Stitch and Glue 101 - Outside Glass & Keel
All outside seams will be covered with fiberglass tape.
Before applying the tape, we fill the small gap between the two parts of the side and bottom panels with epoxy putty. This gap is the seam under the butt blocks.
Proceed the same way than for the inside seam except that we do not need a putty fillet. Instead, we round all corner with a quick pass of a grinder or sander to a radius of 1/2?.
Prepare your fiberglass tape lengths, prime the plywood and apply the tape in epoxy resin. Note the slit in the tape at the bow: this will produce a smooth corner without air bubbles.
Use two plastic putty knives to stretch the tape around the edge and squeeze out the excess resin.
For a smooth finish, apply a plastic sheet over the wet epoxy. Plain polyethylene is perfect. Use a rubber roller to press the plastic over the resin, This will make the edge of the tape almost invisible and greatly reduce the need for sanding. The plastic does not stick to epoxy and is easy to remove after the resin cure.
Our builders have nicknamed that technique ?poor man's peel ply?.
This completes the fiberglass work on the hull. Our next step will be the installation of the keel.
The correct name for this part is not keel but skeg but we will use the name keel.
Some builders prefer to install the keel after fairing the hull. On a small boat like the FL12, the keel is not in the way of faring and we will install it now.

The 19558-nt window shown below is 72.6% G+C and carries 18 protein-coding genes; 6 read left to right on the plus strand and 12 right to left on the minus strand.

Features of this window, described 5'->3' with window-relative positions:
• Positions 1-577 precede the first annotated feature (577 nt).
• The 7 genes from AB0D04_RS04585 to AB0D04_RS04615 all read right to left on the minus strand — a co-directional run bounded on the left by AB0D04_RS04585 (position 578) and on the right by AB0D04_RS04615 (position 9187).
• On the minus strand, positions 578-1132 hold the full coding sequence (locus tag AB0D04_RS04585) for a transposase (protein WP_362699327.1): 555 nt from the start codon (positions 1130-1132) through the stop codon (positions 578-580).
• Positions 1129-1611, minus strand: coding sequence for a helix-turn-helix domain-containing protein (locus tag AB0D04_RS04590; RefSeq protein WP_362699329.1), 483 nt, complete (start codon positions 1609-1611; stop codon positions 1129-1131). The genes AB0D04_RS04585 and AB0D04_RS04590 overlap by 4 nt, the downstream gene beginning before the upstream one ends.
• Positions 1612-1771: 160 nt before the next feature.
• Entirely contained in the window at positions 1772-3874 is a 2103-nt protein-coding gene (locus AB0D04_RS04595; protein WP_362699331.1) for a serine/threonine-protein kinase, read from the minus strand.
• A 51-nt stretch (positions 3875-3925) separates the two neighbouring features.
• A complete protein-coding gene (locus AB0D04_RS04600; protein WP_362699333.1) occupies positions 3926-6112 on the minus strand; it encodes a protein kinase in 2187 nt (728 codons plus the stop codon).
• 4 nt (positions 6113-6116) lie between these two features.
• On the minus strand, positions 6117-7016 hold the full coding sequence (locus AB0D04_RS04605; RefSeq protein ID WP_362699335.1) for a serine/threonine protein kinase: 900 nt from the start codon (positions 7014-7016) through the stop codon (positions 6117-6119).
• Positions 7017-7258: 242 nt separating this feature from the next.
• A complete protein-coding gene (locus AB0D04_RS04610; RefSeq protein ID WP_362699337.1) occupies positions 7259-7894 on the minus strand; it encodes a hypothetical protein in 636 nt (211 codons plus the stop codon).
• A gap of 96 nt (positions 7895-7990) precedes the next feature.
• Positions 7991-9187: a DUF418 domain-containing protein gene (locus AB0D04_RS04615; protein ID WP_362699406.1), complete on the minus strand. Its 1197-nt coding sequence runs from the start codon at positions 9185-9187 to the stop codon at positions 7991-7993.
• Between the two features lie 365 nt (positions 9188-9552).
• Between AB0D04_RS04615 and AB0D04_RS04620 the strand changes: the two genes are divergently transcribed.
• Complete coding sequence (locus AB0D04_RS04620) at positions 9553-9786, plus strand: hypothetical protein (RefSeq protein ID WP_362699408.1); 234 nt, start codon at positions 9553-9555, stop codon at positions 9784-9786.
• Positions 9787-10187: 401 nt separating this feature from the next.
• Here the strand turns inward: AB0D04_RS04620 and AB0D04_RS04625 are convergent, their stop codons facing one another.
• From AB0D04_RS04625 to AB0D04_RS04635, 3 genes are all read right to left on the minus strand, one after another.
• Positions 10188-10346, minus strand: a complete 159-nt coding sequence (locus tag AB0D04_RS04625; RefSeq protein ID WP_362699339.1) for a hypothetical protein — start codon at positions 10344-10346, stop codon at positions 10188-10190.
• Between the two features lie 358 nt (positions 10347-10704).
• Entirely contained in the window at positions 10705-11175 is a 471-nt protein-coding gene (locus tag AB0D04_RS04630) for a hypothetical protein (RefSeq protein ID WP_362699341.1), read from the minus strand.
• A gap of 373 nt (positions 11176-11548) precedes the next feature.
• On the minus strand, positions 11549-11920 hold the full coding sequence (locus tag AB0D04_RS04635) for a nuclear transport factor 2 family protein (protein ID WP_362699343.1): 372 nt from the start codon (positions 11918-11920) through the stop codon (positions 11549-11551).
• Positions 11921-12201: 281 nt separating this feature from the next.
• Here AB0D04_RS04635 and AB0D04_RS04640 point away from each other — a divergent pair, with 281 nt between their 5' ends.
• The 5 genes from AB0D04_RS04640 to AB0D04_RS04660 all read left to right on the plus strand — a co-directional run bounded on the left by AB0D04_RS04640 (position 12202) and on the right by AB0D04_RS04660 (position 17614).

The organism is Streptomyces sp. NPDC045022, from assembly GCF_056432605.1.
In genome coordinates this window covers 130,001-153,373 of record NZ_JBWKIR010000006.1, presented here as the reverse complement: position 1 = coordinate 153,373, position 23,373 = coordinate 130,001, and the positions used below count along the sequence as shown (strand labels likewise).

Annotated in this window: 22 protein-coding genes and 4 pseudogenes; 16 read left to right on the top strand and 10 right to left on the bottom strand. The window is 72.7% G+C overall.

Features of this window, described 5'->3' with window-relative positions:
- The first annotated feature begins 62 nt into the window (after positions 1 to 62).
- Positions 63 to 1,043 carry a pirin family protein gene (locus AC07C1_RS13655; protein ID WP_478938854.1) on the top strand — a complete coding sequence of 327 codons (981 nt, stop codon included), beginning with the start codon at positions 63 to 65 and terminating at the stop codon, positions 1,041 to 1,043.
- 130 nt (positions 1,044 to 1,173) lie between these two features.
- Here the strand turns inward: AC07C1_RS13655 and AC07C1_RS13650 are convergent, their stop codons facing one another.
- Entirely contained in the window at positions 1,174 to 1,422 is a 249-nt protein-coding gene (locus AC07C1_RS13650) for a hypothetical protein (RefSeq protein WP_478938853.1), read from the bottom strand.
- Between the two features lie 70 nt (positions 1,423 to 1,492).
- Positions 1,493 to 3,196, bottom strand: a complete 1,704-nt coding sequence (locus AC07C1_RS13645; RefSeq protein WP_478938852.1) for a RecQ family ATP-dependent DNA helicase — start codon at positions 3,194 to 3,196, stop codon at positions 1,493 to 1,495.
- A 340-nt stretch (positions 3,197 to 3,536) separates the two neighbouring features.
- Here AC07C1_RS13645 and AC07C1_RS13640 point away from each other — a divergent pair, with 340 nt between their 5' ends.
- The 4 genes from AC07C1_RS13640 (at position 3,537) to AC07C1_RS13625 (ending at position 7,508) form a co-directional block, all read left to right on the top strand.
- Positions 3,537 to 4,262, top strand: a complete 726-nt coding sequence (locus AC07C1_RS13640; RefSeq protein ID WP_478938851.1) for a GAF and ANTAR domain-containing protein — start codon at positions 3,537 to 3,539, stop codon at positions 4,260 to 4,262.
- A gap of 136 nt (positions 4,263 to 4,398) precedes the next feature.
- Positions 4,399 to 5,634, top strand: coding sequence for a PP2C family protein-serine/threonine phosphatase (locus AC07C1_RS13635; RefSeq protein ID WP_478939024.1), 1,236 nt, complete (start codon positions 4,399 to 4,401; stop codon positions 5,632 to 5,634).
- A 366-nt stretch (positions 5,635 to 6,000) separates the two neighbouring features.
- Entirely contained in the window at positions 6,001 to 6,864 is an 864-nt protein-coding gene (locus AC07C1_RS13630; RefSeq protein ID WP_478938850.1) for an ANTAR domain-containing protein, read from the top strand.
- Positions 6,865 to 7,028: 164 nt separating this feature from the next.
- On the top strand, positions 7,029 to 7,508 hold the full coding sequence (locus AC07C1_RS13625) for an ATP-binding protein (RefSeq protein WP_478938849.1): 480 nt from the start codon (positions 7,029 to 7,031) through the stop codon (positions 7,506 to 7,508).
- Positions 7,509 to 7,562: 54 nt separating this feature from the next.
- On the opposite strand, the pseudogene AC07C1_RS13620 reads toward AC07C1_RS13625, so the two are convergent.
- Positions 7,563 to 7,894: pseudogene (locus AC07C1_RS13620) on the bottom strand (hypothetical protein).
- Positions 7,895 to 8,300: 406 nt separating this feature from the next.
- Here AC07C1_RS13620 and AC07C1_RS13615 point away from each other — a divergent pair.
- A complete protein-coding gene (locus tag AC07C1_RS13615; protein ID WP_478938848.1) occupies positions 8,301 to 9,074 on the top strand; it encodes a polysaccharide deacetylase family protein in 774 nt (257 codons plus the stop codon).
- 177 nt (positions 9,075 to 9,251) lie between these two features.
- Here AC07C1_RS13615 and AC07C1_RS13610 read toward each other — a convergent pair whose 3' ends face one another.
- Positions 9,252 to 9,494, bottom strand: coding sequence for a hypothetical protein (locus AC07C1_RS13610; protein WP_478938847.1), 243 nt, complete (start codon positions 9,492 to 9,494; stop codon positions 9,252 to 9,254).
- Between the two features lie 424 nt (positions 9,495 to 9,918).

The dimensions of the keel are given on the plans but you do not really need them.
In the pictures, we used a 1x3 board that was laying around the shop but you can also make the keel from a piece of plywood or even a 2x4.
We will first shape the keel to fit the bottom curvature. Again, great accuracy is not required. We do not need a tight fit. Quite the opposite, a gap between parts is required for the epoxy glue to bond.
Let's clamp the board to the transom with a clamp and a batten.
With the keel clamped to the transom, we scribe the curvature of the bottom with a pencil held approximately 1? above the hull. We use a small piece of wood as a marking gage.
Mark the rear edge of the keel, it lines up with the transom.
Cut along those lines and check: the keel now fits the bottom.
Again, do not worry about a small gap, we want a gap.
To finish, round the lower tip of the keel. Note the ?tool? used to draw the curve.
Round all edges, epoxy glue the keel to the bottom (duct tape will keep it place during the cure) and apply fiberglass tape between keel and bottom.
All this was done without taking any measurements.